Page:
India is betting that jute, an ancient textile whose harvesting and production have scarcely been touched by modern technology, could be a fabric of the future. Amid a global push to reduce the use of plastic for environmental reasons, jute, which is better known in the United States as the fiber used in burlap, is being seen as a material for producing goods such as reusable shopping bags, home furnishings, clothing, and even diapers.  (Los Angeles Times )

Hong Kong
A new spinning mill in Hong Kong will begin producing recycled yarn spun out of used and discarded clothes, another sign of the industry's newfound awareness of the perils of garment waste. This effort is being piloted in conjunction with retail partners and NGOs and is shooting for a significant reduction in Hong Kong's 340 tons of daily apparel and textile waste.  ( South China Morning Post )
Japan, China, and other Asian states are working on a regional trade pact known as the Regional Comprehensive Economic Partnership (RCEP). The trade compact has been in the works for the better part of a decade, but momentum towards an agreement accelerated due to improving relations between China and Japan, and the United States halting discussions on the Trans-Pacific Partnership.  ( South China Morning Post)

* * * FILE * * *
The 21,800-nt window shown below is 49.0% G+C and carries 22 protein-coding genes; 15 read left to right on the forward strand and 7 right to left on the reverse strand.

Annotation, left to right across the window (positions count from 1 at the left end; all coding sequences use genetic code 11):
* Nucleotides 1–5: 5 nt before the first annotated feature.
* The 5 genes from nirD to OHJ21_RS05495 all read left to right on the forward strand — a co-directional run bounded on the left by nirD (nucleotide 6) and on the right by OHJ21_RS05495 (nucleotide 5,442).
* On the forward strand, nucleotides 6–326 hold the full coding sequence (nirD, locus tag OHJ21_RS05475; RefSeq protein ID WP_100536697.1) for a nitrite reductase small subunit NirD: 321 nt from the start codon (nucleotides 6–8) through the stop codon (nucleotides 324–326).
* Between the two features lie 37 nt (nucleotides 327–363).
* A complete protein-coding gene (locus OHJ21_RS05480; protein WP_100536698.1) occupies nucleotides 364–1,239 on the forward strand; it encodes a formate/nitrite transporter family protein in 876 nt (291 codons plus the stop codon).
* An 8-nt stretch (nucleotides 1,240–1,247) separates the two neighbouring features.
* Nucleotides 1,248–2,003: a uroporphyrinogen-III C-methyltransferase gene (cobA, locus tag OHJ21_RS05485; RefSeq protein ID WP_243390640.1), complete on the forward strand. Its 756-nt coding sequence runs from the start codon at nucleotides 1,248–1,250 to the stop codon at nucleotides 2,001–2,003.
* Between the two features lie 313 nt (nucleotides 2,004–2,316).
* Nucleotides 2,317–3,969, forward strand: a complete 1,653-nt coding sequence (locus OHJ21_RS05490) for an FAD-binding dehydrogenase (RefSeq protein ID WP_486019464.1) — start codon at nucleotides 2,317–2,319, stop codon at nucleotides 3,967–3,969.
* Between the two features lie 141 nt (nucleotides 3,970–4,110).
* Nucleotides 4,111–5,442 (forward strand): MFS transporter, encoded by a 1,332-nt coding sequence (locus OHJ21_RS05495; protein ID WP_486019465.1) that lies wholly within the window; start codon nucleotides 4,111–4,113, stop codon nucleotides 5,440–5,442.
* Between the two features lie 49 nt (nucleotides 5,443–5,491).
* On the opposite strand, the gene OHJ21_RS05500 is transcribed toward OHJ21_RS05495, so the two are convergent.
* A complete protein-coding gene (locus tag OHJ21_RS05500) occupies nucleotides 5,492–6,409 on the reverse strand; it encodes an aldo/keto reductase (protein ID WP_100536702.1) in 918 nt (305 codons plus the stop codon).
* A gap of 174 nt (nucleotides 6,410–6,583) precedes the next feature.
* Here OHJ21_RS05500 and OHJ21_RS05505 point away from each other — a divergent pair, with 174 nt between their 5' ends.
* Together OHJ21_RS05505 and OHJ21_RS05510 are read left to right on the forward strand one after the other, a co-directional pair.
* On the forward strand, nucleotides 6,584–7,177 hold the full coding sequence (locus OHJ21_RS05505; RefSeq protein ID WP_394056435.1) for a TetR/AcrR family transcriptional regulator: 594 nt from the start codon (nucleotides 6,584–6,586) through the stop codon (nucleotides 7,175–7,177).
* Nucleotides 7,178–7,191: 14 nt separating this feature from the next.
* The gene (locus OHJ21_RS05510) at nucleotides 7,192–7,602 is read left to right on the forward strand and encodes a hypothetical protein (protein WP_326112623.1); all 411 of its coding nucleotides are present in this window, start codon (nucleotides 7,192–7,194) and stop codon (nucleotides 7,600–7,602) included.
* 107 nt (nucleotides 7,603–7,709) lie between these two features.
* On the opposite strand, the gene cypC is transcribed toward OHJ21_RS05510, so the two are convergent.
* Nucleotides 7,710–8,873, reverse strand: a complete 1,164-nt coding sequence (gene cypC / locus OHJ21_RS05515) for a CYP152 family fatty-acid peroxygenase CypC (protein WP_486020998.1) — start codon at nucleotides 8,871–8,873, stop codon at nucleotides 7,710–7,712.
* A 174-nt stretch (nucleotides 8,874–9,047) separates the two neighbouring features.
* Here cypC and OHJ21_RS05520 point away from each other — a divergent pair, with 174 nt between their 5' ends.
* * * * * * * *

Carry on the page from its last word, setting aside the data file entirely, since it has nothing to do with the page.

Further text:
With the nation's economy continuing its downturn, sales of school stationery and garments within Jordan have dropped to their lowest rates in years. This decline is happening even though prices have fallen by 10 to 15 percent when compared to the previous year. As Jordanian students start their new school year, parents are now forced to make hard choices when it comes to new school apparel, many times electing to buy less or nothing at all. (Jordan Times)